I can't wait until that standards group breaks into the Microsoft way of doing things and the rest of the group.. Don't believe me? Backtrack to SOAP several years ago and where Microsoft and others took it now that it requires another specification to clarify the existing ones..
  10. Is Sun on board?[ Go to top ]

    "So, leave it to the largest software company and the "wanna be"s to try and put together a standard around a technology that is nothing but standard specifications!"

    Well, right now we are creating very real applications for our very real customers using web services. We can make interoperate (Sun) Java classes with C# classes in a simple way. I'd say impressive for "a technology that is nothing but standard specifications".

    "Even though Sun is saying they are on board..."

    Sun has said, I quote, "WS-I is a good concept and bears looking into". If you look into WS-I, you'll find no reference to Sun, that hardly translates to being on board. I think Sun is not accepting that may be EJBs (not the whole J2EE, just EJBs) are not the best tool for the job (simple, distributed, interoperable business logic). If Sun doesn't move fast it may very well miss this boat.
  11. Is Sun on board?[ Go to top ]

    Sorry for the confusion, let me clarify: I am writing web service implementations as well.. My issue is with creating a standard around existing standards.. I love the concept of web services, but at some point we have to say - enough web service standards, let's stick to what we've already created and not deviate. Let's implement, not standarize the standards..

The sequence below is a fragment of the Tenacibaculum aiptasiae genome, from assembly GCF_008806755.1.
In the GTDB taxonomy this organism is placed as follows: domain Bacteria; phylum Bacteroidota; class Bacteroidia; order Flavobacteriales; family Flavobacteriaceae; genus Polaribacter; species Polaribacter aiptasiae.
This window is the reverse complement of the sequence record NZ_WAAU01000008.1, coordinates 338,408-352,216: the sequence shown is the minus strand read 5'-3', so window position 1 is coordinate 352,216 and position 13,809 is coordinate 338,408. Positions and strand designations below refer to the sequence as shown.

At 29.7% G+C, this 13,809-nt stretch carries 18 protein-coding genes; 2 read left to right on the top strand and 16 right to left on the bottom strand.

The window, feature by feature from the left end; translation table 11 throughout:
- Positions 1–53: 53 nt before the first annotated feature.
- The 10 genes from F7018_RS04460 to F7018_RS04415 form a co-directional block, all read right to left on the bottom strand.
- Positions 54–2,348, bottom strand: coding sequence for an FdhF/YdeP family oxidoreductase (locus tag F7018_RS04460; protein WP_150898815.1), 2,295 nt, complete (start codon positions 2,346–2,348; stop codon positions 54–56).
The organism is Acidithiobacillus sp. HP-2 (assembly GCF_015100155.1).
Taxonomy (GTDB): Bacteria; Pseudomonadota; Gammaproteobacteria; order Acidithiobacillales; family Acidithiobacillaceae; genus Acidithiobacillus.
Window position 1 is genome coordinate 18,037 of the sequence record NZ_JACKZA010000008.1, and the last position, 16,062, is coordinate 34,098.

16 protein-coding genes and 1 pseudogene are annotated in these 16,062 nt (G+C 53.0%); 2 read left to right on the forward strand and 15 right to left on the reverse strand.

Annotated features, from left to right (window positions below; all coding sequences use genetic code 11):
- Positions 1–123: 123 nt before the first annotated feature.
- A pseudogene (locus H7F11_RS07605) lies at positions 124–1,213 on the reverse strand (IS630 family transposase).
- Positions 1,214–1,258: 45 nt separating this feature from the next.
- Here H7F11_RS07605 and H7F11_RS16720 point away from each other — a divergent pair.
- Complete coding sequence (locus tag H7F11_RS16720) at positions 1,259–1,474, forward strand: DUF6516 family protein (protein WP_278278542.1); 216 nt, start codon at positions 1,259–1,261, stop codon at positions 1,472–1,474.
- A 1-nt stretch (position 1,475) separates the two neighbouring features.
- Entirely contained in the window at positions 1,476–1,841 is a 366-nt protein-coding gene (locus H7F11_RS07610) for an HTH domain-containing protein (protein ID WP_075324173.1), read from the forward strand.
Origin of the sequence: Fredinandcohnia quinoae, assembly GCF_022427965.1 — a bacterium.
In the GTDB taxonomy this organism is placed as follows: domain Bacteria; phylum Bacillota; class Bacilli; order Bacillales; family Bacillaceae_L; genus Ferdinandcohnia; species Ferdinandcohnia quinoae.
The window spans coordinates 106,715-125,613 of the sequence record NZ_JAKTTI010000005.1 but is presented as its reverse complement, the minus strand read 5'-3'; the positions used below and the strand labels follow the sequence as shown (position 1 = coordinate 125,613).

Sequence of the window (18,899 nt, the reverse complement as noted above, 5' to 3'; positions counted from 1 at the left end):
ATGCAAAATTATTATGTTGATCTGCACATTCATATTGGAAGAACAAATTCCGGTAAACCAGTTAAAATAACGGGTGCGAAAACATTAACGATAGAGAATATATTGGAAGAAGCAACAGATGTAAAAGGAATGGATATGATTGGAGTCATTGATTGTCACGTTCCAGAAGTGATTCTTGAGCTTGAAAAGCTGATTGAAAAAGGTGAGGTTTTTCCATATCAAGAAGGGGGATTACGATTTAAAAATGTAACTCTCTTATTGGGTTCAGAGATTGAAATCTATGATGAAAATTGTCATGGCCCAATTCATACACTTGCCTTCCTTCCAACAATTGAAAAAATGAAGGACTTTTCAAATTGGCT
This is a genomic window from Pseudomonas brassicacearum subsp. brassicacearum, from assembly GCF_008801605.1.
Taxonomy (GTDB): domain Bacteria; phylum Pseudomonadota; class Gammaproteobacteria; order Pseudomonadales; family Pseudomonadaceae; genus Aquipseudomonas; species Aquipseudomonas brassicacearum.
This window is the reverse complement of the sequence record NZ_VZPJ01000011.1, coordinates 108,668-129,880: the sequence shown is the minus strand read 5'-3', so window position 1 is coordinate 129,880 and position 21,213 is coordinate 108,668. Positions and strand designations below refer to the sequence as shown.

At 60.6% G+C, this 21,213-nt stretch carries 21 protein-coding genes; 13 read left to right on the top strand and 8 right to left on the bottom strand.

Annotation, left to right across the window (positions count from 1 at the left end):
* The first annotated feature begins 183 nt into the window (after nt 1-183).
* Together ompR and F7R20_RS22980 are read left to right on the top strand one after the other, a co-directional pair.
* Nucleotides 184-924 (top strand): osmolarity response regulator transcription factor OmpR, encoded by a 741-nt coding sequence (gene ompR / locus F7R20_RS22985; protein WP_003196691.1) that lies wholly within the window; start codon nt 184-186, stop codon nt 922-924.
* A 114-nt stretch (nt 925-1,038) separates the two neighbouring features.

12. "I love the concept of web services, but at some point we have to say - enough web service standards, let's stick to what we've already created and not deviate."

    May Sun, WS-I and the powers that be hear you!
  13. Is Sun on board?[ Go to top ]

    Can you explain you comments on EJB in reference to being on board for Web Services? Web Services is not a competetion to EJBs. IBM is clearly pushing EJBs and Web Services together. Web Services is about accessing logic, EJBs are about Logic implementation. Together, they marry very well. Web Services does not expose any weakness in the EJB specification. Web Services will open the EJB specification to other protocols.

    Microsoft may be using Web Services to access .Net components, but the underlying implementation of a C# Object from my understanding (please correct me) is still a COM Object or component.

    (Views are my own)
  14. Can someone explain why http://www.ws-i.org is developed using aspx if its a neutral organization?
  15. Let's focus on the message[ Go to top ]

    Were the site created with JSP, Cocoon, PHP, Perl or whatever, would that make the contents any worse or better?
  16. RE: Can someone explain ...[ Go to top ]

    The site was developed under the watchful eyes of the
    Chief Software Architect :-).

    It's simple, Dollar wins over Euro !!!

    Can someone explain why http://www.ws-i.org is developed using aspx if its a neutral organization?
  17. Doesn't using crappy ASPX indicate Microsoft's dominance in the Org?
  18. Crappy ASPX?[ Go to top ]

    In which ways ASP.net is crappy? Could you elaborate?

  19. What happens to the w3.org WebServices Standardization
    Working Group efforts ?

    What is the motivation behind this kind of group formation ?

    -Saifi Khan.